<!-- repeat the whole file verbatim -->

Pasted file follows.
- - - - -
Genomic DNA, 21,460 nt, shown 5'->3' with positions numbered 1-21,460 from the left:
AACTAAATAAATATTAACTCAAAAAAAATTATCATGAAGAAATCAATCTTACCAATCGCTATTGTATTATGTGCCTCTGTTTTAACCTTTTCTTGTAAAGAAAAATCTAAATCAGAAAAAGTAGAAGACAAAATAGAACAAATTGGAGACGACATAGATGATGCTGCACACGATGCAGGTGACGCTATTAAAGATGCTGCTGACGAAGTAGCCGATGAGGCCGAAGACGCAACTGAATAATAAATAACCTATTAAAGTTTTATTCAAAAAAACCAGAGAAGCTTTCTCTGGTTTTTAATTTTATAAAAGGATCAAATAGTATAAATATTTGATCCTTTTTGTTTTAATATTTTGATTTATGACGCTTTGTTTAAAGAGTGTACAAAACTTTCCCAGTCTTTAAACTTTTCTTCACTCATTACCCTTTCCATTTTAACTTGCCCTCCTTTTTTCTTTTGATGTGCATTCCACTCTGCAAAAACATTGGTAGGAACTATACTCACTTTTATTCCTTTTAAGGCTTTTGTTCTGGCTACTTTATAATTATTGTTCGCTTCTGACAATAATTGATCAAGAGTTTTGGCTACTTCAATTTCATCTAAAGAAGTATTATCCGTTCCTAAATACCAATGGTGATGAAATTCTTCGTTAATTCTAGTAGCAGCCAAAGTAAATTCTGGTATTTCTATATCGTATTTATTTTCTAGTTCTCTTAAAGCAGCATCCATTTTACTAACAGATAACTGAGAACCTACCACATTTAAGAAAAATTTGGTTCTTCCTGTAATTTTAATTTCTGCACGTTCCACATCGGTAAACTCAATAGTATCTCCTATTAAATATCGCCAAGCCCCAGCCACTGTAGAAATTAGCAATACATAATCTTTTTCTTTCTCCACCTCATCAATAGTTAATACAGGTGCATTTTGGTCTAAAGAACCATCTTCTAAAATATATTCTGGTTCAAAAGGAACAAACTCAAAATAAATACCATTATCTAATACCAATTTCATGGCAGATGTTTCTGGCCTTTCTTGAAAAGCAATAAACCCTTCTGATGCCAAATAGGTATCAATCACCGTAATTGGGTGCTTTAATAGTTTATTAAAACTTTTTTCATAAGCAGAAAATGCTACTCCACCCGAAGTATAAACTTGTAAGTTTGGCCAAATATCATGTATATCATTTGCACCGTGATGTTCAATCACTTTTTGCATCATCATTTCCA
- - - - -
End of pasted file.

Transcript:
Genomic DNA, 21,460 nt, shown 5'->3' with positions numbered 1-21,460 from the left:
AACTAAATAAATATTAACTCAAAAAAAATTATCATGAAGAAATCAATCTTACCAATCGCTATTGTATTATGTGCCTCTGTTTTAACCTTTTCTTGTAAAGAAAAATCTAAATCAGAAAAAGTAGAAGACAAAATAGAACAAATTGGAGACGACATAGATGATGCTGCACACGATGCAGGTGACGCTATTAAAGATGCTGCTGACGAAGTAGCCGATGAGGCCGAAGACGCAACTGAATAATAAATAACCTATTAAAGTTTTATTCAAAAAAACCAGAGAAGCTTTCTCTGGTTTTTAATTTTATAAAAGGATCAAATAGTATAAATATTTGATCCTTTTTGTTTTAATATTTTGATTTATGACGCTTTGTTTAAAGAGTGTACAAAACTTTCCCAGTCTTTAAACTTTTCTTCACTCATTACCCTTTCCATTTTAACTTGCCCTCCTTTTTTCTTTTGATGTGCATTCCACTCTGCAAAAACATTGGTAGGAACTATACTCACTTTTATTCCTTTTAAGGCTTTTGTTCTGGCTACTTTATAATTATTGTTCGCTTCTGACAATAATTGATCAAGAGTTTTGGCTACTTCAATTTCATCTAAAGAAGTATTATCCGTTCCTAAATACCAATGGTGATGAAATTCTTCGTTAATTCTAGTAGCAGCCAAAGTAAATTCTGGTATTTCTATATCGTATTTATTTTCTAGTTCTCTTAAAGCAGCATCCATTTTACTAACAGATAACTGAGAACCTACCACATTTAAGAAAAATTTGGTTCTTCCTGTAATTTTAATTTCTGCACGTTCCACATCGGTAAACTCAATAGTATCTCCTATTAAATATCGCCAAGCCCCAGCCACTGTAGAAATTAGCAATACATAATCTTTTTCTTTCTCCACCTCATCAATAGTTAATACAGGTGCATTTTGGTCTAAAGAACCATCTTCTAAAATATATTCTGGTTCAAAAGGAACAAACTCAAAATAAATACCATTATCTAATACCAATTTCATGGCAGATGTTTCTGGCCTTTCTTGAAAAGCAATAAACCCTTCTGATGCCAAATAGGTATCAATCACCGTAATTGGGTGCTTTAATAGTTTATTAAAACTTTTTTCATAAGCAGAAAATGCTACTCCACCCGAAGTATAAACTTGTAAGTTTGGCCAAATATCATGTATATCATTTGCACCGTGATGTTCAATCACTTTTTGCATCATCATTTCCA